Before using this medication, tell your doctor or pharmacist your medical history, especially of: current/recent infection.
Olaratumab can make you more likely to get infections or may worsen any current infections. Avoid contact with people who have infections that may spread to others (such as chickenpox, measles, flu). Consult your doctor if you have been exposed to an infection or for more details.
Do not have immunizations/vaccinations without the consent of your doctor. Avoid contact with people who have recently received live vaccines (such as flu vaccine inhaled through the nose).
To lower the chance of getting cut, bruised, or injured, use caution with sharp objects like razors and nail cutters, and avoid activities such as contact sports.
Before having surgery, tell your doctor or dentist about all the products you use (including prescription drugs, nonprescription drugs, and herbal products).
Tell your doctor if you are pregnant or plan to become pregnant. You should not become pregnant while using olaratumab. Olaratumab may harm an unborn baby. Ask about reliable forms of birth control while using this medication and for 3 months after stopping treatment. If you become pregnant, talk to your doctor right away about the risks and benefits of this medication.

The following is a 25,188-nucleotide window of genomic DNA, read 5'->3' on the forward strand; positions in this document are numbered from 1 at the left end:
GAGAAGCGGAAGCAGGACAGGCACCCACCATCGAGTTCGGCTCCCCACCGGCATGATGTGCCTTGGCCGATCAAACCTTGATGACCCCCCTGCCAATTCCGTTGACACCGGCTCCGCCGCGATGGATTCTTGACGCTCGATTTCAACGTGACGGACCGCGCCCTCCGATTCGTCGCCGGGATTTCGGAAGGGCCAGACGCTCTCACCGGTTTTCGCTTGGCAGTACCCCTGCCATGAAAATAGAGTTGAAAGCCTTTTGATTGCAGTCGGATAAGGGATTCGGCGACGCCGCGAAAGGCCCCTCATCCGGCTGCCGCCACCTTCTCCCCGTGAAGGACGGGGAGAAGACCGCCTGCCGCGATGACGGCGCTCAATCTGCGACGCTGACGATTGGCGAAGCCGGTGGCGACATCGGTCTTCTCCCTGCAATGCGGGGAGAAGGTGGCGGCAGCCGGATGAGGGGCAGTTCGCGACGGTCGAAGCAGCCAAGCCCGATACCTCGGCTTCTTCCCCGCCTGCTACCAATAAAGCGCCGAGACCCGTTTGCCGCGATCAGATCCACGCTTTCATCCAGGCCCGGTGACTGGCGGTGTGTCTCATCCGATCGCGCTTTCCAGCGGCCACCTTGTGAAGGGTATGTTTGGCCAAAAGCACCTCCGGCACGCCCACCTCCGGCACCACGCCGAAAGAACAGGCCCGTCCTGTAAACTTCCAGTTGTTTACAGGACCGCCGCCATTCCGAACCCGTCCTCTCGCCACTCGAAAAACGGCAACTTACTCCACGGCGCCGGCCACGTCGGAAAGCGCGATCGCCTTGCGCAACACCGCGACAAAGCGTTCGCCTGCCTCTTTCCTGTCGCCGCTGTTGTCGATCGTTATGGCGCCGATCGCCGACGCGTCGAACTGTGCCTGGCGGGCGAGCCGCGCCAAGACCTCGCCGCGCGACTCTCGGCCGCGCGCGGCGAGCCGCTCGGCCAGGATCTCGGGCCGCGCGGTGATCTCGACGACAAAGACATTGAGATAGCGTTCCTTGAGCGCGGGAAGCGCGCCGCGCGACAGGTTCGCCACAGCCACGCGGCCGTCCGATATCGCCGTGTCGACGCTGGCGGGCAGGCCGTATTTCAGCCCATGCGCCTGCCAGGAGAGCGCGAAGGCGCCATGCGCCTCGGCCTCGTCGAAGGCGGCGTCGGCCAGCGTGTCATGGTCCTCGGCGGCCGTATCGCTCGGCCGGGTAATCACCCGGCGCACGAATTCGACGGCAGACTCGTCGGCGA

It is unknown if this drug passes into breast milk. Because of the possible risk to the infant, breast-feeding is not recommended while using this drug and for 3 months after treatment. Consult your doctor before breast-feeding.
Store vials in the refrigerator away from light and moisture. Do not freeze or shake. Do not store in the bathroom. Keep all medications away from children and pets.